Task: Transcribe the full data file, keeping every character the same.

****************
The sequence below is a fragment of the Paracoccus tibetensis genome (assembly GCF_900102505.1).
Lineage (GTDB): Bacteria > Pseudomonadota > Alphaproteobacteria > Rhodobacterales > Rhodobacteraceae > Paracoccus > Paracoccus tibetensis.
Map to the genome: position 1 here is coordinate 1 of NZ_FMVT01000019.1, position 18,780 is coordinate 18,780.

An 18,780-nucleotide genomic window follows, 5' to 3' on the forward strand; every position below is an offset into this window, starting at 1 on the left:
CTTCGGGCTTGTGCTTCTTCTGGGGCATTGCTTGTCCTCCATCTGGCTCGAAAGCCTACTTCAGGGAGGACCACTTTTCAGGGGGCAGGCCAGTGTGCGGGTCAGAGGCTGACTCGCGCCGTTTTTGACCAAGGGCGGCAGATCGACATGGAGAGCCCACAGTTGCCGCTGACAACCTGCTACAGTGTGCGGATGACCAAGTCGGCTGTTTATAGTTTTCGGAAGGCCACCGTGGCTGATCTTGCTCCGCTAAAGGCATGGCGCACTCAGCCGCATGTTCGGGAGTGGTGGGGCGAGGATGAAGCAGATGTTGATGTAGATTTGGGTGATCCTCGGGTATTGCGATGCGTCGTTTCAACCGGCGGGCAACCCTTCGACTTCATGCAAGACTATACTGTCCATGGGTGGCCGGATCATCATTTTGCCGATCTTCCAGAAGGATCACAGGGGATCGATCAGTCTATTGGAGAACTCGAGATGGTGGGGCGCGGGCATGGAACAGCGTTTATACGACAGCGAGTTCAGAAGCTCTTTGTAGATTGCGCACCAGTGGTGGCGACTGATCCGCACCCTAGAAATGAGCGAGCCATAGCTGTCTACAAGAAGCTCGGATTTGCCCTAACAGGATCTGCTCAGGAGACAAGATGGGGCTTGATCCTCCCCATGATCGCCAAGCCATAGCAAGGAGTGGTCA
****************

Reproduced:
The sequence below is a fragment of the Paracoccus tibetensis genome (assembly GCF_900102505.1).
Lineage (GTDB): Bacteria > Pseudomonadota > Alphaproteobacteria > Rhodobacterales > Rhodobacteraceae > Paracoccus > Paracoccus tibetensis.
Map to the genome: position 1 here is coordinate 1 of NZ_FMVT01000019.1, position 18,780 is coordinate 18,780.

An 18,780-nucleotide genomic window follows, 5' to 3' on the forward strand; every position below is an offset into this window, starting at 1 on the left:
CTTCGGGCTTGTGCTTCTTCTGGGGCATTGCTTGTCCTCCATCTGGCTCGAAAGCCTACTTCAGGGAGGACCACTTTTCAGGGGGCAGGCCAGTGTGCGGGTCAGAGGCTGACTCGCGCCGTTTTTGACCAAGGGCGGCAGATCGACATGGAGAGCCCACAGTTGCCGCTGACAACCTGCTACAGTGTGCGGATGACCAAGTCGGCTGTTTATAGTTTTCGGAAGGCCACCGTGGCTGATCTTGCTCCGCTAAAGGCATGGCGCACTCAGCCGCATGTTCGGGAGTGGTGGGGCGAGGATGAAGCAGATGTTGATGTAGATTTGGGTGATCCTCGGGTATTGCGATGCGTCGTTTCAACCGGCGGGCAACCCTTCGACTTCATGCAAGACTATACTGTCCATGGGTGGCCGGATCATCATTTTGCCGATCTTCCAGAAGGATCACAGGGGATCGATCAGTCTATTGGAGAACTCGAGATGGTGGGGCGCGGGCATGGAACAGCGTTTATACGACAGCGAGTTCAGAAGCTCTTTGTAGATTGCGCACCAGTGGTGGCGACTGATCCGCACCCTAGAAATGAGCGAGCCATAGCTGTCTACAAGAAGCTCGGATTTGCCCTAACAGGATCTGCTCAGGAGACAAGATGGGGCTTGATCCTCCCCATGATCGCCAAGCCATAGCAAGGAGTGGTCA